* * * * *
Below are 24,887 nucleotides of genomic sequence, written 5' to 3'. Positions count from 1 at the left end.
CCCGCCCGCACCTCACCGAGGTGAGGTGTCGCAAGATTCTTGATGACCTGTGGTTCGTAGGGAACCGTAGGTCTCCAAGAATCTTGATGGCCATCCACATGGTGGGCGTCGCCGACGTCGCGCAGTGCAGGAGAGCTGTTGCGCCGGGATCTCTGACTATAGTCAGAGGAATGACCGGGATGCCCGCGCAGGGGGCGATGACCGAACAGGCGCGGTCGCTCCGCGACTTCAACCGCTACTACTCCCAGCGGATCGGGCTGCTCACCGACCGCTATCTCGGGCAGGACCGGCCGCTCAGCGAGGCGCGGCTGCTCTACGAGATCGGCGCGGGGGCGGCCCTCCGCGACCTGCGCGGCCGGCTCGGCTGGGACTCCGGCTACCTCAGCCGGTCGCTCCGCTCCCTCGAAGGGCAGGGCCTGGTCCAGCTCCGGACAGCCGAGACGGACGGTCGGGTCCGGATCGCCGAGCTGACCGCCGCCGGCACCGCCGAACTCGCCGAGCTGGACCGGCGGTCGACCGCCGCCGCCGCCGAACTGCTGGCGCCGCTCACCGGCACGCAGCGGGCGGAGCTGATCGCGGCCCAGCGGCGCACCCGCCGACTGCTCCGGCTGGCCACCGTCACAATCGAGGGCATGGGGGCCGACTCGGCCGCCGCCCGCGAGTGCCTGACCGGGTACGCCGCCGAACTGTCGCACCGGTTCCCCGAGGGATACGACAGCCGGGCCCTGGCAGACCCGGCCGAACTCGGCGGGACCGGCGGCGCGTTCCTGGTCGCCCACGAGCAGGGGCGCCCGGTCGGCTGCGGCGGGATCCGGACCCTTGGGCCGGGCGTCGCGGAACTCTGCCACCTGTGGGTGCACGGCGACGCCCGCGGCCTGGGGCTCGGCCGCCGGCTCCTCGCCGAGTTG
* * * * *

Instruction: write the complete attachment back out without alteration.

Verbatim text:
Below are 24,887 nucleotides of genomic sequence, written 5' to 3'. Positions count from 1 at the left end.
CCCGCCCGCACCTCACCGAGGTGAGGTGTCGCAAGATTCTTGATGACCTGTGGTTCGTAGGGAACCGTAGGTCTCCAAGAATCTTGATGGCCATCCACATGGTGGGCGTCGCCGACGTCGCGCAGTGCAGGAGAGCTGTTGCGCCGGGATCTCTGACTATAGTCAGAGGAATGACCGGGATGCCCGCGCAGGGGGCGATGACCGAACAGGCGCGGTCGCTCCGCGACTTCAACCGCTACTACTCCCAGCGGATCGGGCTGCTCACCGACCGCTATCTCGGGCAGGACCGGCCGCTCAGCGAGGCGCGGCTGCTCTACGAGATCGGCGCGGGGGCGGCCCTCCGCGACCTGCGCGGCCGGCTCGGCTGGGACTCCGGCTACCTCAGCCGGTCGCTCCGCTCCCTCGAAGGGCAGGGCCTGGTCCAGCTCCGGACAGCCGAGACGGACGGTCGGGTCCGGATCGCCGAGCTGACCGCCGCCGGCACCGCCGAACTCGCCGAGCTGGACCGGCGGTCGACCGCCGCCGCCGCCGAACTGCTGGCGCCGCTCACCGGCACGCAGCGGGCGGAGCTGATCGCGGCCCAGCGGCGCACCCGCCGACTGCTCCGGCTGGCCACCGTCACAATCGAGGGCATGGGGGCCGACTCGGCCGCCGCCCGCGAGTGCCTGACCGGGTACGCCGCCGAACTGTCGCACCGGTTCCCCGAGGGATACGACAGCCGGGCCCTGGCAGACCCGGCCGAACTCGGCGGGACCGGCGGCGCGTTCCTGGTCGCCCACGAGCAGGGGCGCCCGGTCGGCTGCGGCGGGATCCGGACCCTTGGGCCGGGCGTCGCGGAACTCTGCCACCTGTGGGTGCACGGCGACGCCCGCGGCCTGGGGCTCGGCCGCCGGCTCCTCGCCGAGTTG